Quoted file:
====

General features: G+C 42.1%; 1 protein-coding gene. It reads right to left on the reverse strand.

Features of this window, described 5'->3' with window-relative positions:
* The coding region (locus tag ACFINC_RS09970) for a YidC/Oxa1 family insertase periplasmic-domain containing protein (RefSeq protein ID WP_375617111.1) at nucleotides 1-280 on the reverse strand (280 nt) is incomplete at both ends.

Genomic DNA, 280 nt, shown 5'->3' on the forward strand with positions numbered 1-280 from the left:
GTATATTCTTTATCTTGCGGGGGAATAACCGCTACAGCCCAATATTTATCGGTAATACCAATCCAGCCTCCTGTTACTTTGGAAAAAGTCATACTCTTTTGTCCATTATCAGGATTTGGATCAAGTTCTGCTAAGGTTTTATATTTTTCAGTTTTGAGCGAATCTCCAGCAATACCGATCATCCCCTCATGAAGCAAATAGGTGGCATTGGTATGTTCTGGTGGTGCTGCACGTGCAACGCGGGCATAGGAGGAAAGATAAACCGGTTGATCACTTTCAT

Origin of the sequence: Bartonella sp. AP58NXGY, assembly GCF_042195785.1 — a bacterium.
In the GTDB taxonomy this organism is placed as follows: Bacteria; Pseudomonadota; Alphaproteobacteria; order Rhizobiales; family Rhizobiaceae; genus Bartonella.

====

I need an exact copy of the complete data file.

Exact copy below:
General features: G+C 42.1%; 1 protein-coding gene. It reads right to left on the reverse strand.

Features of this window, described 5'->3' with window-relative positions:
* The coding region (locus tag ACFINC_RS09970) for a YidC/Oxa1 family insertase periplasmic-domain containing protein (RefSeq protein ID WP_375617111.1) at nucleotides 1-280 on the reverse strand (280 nt) is incomplete at both ends.

Genomic DNA, 280 nt, shown 5'->3' on the forward strand with positions numbered 1-280 from the left:
GTATATTCTTTATCTTGCGGGGGAATAACCGCTACAGCCCAATATTTATCGGTAATACCAATCCAGCCTCCTGTTACTTTGGAAAAAGTCATACTCTTTTGTCCATTATCAGGATTTGGATCAAGTTCTGCTAAGGTTTTATATTTTTCAGTTTTGAGCGAATCTCCAGCAATACCGATCATCCCCTCATGAAGCAAATAGGTGGCATTGGTATGTTCTGGTGGTGCTGCACGTGCAACGCGGGCATAGGAGGAAAGATAAACCGGTTGATCACTTTCAT

Origin of the sequence: Bartonella sp. AP58NXGY, assembly GCF_042195785.1 — a bacterium.
In the GTDB taxonomy this organism is placed as follows: Bacteria; Pseudomonadota; Alphaproteobacteria; order Rhizobiales; family Rhizobiaceae; genus Bartonella.